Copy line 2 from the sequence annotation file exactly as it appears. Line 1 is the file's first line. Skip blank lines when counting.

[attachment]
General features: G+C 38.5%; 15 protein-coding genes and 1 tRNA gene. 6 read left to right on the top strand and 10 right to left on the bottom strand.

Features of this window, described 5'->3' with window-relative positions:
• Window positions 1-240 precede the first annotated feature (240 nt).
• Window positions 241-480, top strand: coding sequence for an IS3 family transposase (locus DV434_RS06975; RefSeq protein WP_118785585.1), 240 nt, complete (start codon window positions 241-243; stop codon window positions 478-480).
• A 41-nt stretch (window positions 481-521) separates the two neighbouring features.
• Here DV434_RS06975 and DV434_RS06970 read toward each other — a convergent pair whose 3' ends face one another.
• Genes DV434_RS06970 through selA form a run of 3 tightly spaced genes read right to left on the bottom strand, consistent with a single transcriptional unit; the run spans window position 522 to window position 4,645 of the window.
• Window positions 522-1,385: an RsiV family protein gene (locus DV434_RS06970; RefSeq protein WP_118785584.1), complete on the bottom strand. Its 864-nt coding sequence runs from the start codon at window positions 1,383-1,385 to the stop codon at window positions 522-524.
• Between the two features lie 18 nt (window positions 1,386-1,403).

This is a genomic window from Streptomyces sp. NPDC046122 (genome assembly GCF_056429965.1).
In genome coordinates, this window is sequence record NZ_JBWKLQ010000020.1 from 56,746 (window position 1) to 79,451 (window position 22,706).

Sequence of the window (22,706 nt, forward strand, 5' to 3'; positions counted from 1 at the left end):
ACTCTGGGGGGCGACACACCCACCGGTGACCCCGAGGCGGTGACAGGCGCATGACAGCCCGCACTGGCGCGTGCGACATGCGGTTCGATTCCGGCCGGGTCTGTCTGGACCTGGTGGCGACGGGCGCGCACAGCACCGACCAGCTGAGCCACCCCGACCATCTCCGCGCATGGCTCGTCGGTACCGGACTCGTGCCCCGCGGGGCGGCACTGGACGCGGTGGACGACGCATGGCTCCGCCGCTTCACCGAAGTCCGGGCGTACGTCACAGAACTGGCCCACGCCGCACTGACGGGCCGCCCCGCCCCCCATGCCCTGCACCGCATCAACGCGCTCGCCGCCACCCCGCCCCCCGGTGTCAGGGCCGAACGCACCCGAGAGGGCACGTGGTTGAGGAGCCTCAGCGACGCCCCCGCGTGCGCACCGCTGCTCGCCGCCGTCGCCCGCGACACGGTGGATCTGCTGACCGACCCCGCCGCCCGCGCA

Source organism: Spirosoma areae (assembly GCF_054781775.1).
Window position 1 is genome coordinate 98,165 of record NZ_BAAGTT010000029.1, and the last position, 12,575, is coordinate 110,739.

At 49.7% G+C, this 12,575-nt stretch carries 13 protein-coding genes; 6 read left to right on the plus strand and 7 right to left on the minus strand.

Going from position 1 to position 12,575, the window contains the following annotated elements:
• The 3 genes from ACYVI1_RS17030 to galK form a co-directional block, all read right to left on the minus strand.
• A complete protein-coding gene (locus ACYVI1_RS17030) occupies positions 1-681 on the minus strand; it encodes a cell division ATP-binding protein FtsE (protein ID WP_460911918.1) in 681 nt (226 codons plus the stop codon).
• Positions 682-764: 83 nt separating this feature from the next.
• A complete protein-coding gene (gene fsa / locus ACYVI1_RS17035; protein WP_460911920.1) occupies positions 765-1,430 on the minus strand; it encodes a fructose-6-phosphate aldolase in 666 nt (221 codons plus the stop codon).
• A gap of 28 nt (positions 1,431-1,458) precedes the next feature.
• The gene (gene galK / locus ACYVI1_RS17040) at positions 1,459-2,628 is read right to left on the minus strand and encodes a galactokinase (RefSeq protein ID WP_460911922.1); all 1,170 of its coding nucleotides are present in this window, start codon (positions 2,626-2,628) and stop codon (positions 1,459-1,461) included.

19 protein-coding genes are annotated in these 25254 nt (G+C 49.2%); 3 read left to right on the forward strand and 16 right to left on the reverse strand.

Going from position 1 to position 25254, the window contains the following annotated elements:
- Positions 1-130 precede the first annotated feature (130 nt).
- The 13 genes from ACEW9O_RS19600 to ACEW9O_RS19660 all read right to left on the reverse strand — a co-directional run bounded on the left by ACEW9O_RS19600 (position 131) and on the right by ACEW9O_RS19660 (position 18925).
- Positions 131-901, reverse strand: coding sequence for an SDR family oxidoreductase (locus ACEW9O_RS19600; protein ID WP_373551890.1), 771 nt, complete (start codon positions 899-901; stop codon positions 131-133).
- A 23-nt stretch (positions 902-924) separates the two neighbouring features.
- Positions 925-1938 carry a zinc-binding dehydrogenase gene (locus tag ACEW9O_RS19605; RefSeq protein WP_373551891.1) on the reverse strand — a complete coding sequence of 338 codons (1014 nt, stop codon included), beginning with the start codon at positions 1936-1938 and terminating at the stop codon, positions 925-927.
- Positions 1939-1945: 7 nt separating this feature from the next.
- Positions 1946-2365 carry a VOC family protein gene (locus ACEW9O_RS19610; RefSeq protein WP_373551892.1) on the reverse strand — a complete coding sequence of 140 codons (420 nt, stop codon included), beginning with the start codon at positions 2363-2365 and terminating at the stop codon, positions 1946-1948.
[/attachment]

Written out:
Features of this window, described 5'->3' with window-relative positions: